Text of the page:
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Microsoft has won the right to disclose FBI data requests

Microsoft claimed victory over an FBI bid to keep a request for customer data secret for national security reasons, but it appears the government gave up the fight after getting its way without the company. The FBI issued a National Security Letter to Microsoft in 2013, which requested subscriber information about a single user account for one of the company’s enterprise customers, according to documents unsealed on Thursday by a federal court in Seattle. The letter had a nondisclosure provision that forbade Microsoft from disclosing the request to the company affected.

In a rare legal challenge, Microsoft fought against a secretive data requests from the FBI last year — a National Security Letter (NSL) — and forced the feds to back down, the company revealed Thursday. The FBI asked for Microsoft data concerning an unnamed enterprise customer’s account with an NSL in late 2013. The request came with a gag order, which is normal for NSLs, meaning the company could not disclose the request to anyone, including the customer. Microsoft, however, challenged the gag order in court, alleging it violated its free speech rights. After the challenge, the FBI withdrew its NSL. “We concluded that the nondisclosure provision was unlawful and violated our Constitutional right to free expression,” wrote Microsoft’s general counsel Brad Smith in the blog post. “It did so by hindering our practice of notifying enterprise customers when we receive legal orders related to their data.”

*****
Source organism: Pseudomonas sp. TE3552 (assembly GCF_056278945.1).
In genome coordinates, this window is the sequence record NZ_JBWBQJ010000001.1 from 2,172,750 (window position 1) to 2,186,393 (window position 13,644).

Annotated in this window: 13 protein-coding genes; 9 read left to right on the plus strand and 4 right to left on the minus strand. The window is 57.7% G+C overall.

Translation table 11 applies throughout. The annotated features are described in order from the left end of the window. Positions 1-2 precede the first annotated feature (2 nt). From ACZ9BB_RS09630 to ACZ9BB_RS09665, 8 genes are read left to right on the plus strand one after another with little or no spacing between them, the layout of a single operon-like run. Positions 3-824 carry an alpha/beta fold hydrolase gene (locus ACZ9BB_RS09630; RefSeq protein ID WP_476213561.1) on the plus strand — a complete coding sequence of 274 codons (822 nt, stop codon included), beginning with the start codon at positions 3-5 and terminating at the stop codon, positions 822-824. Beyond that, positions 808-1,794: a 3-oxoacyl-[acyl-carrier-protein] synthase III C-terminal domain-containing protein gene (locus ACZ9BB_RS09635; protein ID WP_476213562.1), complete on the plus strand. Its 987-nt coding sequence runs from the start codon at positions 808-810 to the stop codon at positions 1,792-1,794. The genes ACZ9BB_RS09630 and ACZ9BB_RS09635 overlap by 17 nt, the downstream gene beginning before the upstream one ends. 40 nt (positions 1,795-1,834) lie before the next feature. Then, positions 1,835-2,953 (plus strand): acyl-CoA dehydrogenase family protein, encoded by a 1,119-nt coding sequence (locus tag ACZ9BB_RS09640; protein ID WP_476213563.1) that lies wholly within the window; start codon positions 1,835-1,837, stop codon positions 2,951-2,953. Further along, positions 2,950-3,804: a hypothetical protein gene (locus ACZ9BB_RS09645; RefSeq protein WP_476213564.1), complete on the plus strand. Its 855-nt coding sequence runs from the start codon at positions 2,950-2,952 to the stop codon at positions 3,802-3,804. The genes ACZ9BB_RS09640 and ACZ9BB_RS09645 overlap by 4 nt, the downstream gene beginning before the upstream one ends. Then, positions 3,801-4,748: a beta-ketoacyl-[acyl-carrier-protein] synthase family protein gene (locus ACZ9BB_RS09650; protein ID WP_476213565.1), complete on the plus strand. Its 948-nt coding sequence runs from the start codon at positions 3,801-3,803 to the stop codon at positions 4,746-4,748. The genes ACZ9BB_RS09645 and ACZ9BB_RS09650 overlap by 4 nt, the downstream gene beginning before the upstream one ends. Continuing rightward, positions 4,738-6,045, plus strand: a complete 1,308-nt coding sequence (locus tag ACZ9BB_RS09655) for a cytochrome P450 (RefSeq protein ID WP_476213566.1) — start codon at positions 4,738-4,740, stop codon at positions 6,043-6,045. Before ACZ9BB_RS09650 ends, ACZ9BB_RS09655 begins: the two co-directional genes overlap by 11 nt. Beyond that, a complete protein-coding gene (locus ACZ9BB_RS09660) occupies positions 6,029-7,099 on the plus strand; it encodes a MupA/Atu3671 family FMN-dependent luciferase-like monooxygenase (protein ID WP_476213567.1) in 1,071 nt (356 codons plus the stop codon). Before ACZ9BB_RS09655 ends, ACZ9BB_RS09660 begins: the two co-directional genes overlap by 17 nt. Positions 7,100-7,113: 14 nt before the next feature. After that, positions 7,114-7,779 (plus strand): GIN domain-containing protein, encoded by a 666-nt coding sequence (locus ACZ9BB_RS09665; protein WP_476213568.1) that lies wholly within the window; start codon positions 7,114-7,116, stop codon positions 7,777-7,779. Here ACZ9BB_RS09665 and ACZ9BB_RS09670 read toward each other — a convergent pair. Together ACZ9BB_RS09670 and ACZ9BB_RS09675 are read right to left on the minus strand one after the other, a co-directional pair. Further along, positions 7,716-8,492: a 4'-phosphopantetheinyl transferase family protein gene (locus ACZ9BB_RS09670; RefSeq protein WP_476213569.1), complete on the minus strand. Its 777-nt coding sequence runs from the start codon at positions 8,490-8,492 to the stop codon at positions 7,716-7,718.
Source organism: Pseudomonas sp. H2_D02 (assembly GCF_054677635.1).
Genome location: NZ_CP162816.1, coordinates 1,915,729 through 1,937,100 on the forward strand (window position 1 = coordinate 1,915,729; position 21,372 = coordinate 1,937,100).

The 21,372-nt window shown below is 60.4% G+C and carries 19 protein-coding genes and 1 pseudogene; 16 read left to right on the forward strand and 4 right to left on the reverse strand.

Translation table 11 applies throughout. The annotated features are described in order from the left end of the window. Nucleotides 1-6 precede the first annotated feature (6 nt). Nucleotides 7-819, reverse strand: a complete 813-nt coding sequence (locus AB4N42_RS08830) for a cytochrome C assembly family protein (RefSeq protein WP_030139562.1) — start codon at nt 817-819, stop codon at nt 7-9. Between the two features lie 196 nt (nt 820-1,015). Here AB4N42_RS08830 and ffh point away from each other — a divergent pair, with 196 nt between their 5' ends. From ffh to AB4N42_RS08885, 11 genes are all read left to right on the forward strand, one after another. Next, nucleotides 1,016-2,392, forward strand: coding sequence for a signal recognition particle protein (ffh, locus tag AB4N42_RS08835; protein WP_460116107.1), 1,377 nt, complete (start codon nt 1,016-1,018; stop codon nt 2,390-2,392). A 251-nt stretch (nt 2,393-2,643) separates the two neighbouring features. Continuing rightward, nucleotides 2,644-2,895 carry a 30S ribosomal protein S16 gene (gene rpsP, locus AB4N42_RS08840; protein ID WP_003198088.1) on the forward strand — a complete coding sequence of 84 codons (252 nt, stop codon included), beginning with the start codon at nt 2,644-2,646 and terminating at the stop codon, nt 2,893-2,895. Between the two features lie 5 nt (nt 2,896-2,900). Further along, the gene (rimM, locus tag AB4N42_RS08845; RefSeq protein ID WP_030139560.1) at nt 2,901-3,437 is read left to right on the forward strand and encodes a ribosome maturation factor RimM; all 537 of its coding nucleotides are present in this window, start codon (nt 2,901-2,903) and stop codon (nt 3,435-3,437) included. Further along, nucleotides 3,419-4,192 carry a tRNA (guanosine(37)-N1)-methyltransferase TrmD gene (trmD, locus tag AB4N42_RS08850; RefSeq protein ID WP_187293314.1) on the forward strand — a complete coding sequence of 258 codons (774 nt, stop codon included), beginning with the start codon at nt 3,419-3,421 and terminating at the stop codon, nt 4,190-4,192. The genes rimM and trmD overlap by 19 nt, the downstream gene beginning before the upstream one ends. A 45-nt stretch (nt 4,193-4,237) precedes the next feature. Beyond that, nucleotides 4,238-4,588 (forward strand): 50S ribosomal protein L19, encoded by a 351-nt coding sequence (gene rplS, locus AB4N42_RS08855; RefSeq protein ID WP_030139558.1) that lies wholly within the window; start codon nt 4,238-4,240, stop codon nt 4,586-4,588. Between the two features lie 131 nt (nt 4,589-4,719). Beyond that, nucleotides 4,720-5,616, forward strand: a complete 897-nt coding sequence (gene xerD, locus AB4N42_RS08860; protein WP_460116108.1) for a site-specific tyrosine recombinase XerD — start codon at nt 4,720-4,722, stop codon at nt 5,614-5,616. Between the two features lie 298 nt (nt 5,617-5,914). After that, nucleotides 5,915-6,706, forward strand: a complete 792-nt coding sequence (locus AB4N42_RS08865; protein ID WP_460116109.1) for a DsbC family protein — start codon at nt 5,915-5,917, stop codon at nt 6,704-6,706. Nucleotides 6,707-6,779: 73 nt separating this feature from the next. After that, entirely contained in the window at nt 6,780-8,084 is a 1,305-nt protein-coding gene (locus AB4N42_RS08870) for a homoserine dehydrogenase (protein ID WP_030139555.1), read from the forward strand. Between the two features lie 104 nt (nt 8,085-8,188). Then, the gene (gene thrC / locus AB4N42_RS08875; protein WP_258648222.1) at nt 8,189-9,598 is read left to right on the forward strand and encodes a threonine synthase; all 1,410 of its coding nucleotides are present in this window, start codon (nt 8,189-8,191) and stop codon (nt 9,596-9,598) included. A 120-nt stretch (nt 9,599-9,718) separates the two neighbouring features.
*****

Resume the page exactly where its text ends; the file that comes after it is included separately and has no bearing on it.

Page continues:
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Written by Rocco Penn

A tech blogger, social media analyst, and general promoter of all things positive in the world. "Bring it. I'm ready." Find me on Media Caffeine, Twitter, and Facebook.

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